22 September 2003

A children's sunday school song and christian education

Theresa has a book of children's sunday school songs from which she enjoys singing while I accompany her on the guitar. There is, however, one song that Nancy and I have difficulties with, as we discovered while talking over the weekend. It's called "Oh, Be Careful," and it runs like this:

Oh, be careful little eyes what you see.
Oh, be careful little eyes what you see.
For the Father up above
Is looking down in love.
Oh, be careful little eyes what you see.

Oh, be careful little ears what you hear.
Oh, be careful little ears what you hear.
For the Father up above
Is looking down in love.
Oh, be careful little ears what you hear.

Oh, be careful little hands what you do. . . .

Oh, be careful little feet where you go. . . .

Oh, be careful little mouth what you say. . . .

Oh, be careful little mind what you think. . . .

Oh, be careful little heart what you love. . . .

The overall message of the song is, of course, well intended: we should be careful how we live our lives so as to do everything to the glory of God. We should avoid sin and, when we inevitably fall into sin, ask God's forgiveness and the Holy Spirit's help in living an obedient life in his service.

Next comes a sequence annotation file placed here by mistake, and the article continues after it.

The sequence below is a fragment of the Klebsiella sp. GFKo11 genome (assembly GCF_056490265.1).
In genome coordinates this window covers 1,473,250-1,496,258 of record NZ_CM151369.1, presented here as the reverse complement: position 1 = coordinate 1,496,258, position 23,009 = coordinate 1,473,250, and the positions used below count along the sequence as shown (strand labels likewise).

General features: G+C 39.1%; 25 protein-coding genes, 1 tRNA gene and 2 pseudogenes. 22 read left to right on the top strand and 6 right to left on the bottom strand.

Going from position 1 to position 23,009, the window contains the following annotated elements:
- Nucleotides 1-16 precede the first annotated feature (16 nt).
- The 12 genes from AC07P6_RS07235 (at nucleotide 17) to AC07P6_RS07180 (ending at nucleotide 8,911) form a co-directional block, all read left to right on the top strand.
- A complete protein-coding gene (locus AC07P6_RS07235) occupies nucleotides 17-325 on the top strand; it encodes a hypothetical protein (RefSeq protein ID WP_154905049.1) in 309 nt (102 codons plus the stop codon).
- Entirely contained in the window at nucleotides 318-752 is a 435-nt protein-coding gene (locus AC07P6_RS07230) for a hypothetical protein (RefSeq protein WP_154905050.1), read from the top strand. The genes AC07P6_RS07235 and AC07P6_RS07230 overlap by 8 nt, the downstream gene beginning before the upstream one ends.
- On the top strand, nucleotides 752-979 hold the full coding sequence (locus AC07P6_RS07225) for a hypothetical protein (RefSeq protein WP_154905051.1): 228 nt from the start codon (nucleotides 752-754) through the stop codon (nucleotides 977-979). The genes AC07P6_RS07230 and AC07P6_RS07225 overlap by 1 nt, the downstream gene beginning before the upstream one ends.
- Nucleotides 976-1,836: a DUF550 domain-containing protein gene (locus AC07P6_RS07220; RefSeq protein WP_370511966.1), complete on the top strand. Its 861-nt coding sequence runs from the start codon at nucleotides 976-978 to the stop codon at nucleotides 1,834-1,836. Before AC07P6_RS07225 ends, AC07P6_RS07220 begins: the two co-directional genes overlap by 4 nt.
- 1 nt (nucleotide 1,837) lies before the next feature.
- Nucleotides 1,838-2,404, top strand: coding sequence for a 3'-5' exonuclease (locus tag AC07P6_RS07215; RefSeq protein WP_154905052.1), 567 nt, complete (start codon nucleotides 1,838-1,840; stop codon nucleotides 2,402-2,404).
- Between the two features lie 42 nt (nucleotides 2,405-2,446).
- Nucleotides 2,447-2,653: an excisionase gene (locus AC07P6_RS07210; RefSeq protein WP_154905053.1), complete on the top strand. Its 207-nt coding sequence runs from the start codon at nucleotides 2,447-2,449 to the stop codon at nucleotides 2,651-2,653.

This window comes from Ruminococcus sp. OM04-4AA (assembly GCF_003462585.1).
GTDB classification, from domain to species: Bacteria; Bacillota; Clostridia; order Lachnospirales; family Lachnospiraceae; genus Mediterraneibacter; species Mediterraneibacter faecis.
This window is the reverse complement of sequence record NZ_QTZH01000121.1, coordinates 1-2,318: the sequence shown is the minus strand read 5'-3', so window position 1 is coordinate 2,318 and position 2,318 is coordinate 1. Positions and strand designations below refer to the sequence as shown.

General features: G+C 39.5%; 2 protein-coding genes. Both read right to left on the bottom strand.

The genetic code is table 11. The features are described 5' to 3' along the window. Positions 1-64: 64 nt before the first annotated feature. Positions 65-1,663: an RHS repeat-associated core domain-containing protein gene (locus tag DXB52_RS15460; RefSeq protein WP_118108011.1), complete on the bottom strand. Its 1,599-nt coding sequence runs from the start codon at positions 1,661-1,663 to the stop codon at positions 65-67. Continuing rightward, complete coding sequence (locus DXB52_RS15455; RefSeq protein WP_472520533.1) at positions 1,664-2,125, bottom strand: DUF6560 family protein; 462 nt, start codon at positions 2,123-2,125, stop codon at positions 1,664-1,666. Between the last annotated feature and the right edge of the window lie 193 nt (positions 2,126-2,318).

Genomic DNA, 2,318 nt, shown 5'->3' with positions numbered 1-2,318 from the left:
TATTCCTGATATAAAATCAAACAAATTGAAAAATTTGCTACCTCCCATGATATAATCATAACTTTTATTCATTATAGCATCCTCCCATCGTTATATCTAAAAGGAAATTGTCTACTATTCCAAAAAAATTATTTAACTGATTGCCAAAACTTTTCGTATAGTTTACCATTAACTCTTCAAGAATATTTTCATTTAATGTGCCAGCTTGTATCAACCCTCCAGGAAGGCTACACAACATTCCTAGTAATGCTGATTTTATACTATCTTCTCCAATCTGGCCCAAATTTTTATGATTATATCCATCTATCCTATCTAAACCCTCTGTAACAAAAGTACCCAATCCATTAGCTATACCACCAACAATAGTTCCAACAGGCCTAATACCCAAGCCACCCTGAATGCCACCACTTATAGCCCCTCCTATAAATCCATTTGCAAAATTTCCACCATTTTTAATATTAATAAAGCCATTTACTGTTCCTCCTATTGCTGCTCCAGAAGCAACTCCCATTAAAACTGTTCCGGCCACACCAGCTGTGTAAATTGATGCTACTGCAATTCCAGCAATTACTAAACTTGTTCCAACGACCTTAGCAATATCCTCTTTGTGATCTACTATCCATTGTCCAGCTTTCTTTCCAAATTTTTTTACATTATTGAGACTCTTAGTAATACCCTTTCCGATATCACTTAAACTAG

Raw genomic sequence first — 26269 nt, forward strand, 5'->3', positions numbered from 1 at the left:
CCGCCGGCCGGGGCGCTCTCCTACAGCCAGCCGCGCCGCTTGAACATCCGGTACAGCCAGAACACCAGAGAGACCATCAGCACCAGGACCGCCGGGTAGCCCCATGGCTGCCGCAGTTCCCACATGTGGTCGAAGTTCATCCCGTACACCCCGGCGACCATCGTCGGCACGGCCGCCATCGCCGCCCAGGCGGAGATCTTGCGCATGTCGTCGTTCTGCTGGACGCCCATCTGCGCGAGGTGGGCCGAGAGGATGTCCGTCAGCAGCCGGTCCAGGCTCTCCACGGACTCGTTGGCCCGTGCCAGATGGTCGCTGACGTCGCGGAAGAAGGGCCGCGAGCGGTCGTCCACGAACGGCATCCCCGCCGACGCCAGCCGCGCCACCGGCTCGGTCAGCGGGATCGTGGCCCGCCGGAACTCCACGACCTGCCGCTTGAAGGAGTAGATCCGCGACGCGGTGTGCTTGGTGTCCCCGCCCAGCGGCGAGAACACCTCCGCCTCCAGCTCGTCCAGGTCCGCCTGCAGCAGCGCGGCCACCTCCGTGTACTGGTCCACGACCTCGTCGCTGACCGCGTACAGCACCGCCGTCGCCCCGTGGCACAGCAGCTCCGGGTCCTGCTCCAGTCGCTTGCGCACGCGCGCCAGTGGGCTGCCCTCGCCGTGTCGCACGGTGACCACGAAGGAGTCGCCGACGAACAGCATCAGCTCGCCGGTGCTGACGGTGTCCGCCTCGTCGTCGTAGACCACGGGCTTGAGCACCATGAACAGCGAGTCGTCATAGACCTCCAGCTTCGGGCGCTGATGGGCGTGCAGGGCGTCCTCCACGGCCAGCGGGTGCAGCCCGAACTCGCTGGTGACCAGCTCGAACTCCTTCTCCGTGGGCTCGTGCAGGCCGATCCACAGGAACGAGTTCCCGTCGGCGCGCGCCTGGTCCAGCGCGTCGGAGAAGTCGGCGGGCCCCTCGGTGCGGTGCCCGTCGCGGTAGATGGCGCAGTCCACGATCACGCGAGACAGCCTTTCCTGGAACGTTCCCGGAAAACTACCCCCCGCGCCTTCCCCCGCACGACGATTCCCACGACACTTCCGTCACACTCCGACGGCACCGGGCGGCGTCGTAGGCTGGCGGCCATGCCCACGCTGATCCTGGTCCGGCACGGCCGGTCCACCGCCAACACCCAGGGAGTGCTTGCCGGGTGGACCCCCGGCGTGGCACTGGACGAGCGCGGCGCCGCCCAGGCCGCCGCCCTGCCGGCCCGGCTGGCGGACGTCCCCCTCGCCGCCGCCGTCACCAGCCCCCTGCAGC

However, I can rather imagine that the verses having to do with the eyes, ears and mind might be taken in a less constructive, and indeed anti-intellectual, direction. If we take their logic seriously, then perhaps my students should not be reading, say, Marx and Engels' Manifesto of the Communist Party, since that classic statement is far from being honouring to God. Or perhaps my wife should not have the students in her Bible and Film class viewing The Last Temptation of Christ, since it springs from an unorthodox christology.

There are, of course, varieties of Christianity that would do precisely this, going so far as to prohibit Christians from coming into contact with all sorts of ideas deemed beyond the pale. But it would be difficult to carry off any form of educational enterprise on this basis. Try to imagine developing a christian university based on this song. It couldn't be done.

This is one of the reasons I have long been an enthusiast for Reformed Christianity and its educational philosophy, which undergirds what we're doing here at Redeemer University College. Cultivating a christian worldview does not mean avoiding the unpleasant, the unlikable or the unorthodox. To close oneself off from the surrounding culture is not a responsible way of living the christian life. In order to understand the huge influence of, say, Marxist ideas over the past century or so, one simply must read Marx and his followers, not set them aside for fear of personal contamination.

There is much more to be said concerning a Reformed Christian approach to education, and I will undoubtedly be returning to this theme again. At this point I will only say that perhaps we should change the words of the song to: "Be careful, curious mind, how you think."

No comments:

Followers

Blog Archive

About Me

My photo
can be contacted at: dtkoyzis@gmail.com